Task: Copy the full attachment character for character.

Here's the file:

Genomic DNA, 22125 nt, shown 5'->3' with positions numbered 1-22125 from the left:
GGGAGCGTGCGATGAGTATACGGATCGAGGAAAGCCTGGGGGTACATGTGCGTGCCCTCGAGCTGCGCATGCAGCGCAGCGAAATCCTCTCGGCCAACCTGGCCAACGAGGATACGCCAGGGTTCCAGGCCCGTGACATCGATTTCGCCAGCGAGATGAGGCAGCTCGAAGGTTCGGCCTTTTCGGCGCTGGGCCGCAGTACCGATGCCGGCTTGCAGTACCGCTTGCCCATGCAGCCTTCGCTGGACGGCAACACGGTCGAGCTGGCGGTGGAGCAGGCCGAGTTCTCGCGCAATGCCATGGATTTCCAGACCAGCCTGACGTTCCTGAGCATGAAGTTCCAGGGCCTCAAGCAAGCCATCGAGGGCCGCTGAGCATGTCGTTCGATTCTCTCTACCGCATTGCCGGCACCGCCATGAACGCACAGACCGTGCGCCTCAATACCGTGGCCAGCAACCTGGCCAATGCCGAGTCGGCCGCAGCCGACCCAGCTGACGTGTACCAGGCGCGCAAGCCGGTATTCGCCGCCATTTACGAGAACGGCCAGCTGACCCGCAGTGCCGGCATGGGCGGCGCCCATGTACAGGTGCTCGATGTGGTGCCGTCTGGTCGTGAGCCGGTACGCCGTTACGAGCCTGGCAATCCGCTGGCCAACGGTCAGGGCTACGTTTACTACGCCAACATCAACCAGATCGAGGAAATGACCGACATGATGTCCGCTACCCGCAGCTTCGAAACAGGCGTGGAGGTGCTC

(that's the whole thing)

Genomic DNA, 22125 nt, shown 5'->3' with positions numbered 1-22125 from the left:
GGGAGCGTGCGATGAGTATACGGATCGAGGAAAGCCTGGGGGTACATGTGCGTGCCCTCGAGCTGCGCATGCAGCGCAGCGAAATCCTCTCGGCCAACCTGGCCAACGAGGATACGCCAGGGTTCCAGGCCCGTGACATCGATTTCGCCAGCGAGATGAGGCAGCTCGAAGGTTCGGCCTTTTCGGCGCTGGGCCGCAGTACCGATGCCGGCTTGCAGTACCGCTTGCCCATGCAGCCTTCGCTGGACGGCAACACGGTCGAGCTGGCGGTGGAGCAGGCCGAGTTCTCGCGCAATGCCATGGATTTCCAGACCAGCCTGACGTTCCTGAGCATGAAGTTCCAGGGCCTCAAGCAAGCCATCGAGGGCCGCTGAGCATGTCGTTCGATTCTCTCTACCGCATTGCCGGCACCGCCATGAACGCACAGACCGTGCGCCTCAATACCGTGGCCAGCAACCTGGCCAATGCCGAGTCGGCCGCAGCCGACCCAGCTGACGTGTACCAGGCGCGCAAGCCGGTATTCGCCGCCATTTACGAGAACGGCCAGCTGACCCGCAGTGCCGGCATGGGCGGCGCCCATGTACAGGTGCTCGATGTGGTGCCGTCTGGTCGTGAGCCGGTACGCCGTTACGAGCCTGGCAATCCGCTGGCCAACGGTCAGGGCTACGTTTACTACGCCAACATCAACCAGATCGAGGAAATGACCGACATGATGTCCGCTACCCGCAGCTTCGAAACAGGCGTGGAGGTGCTC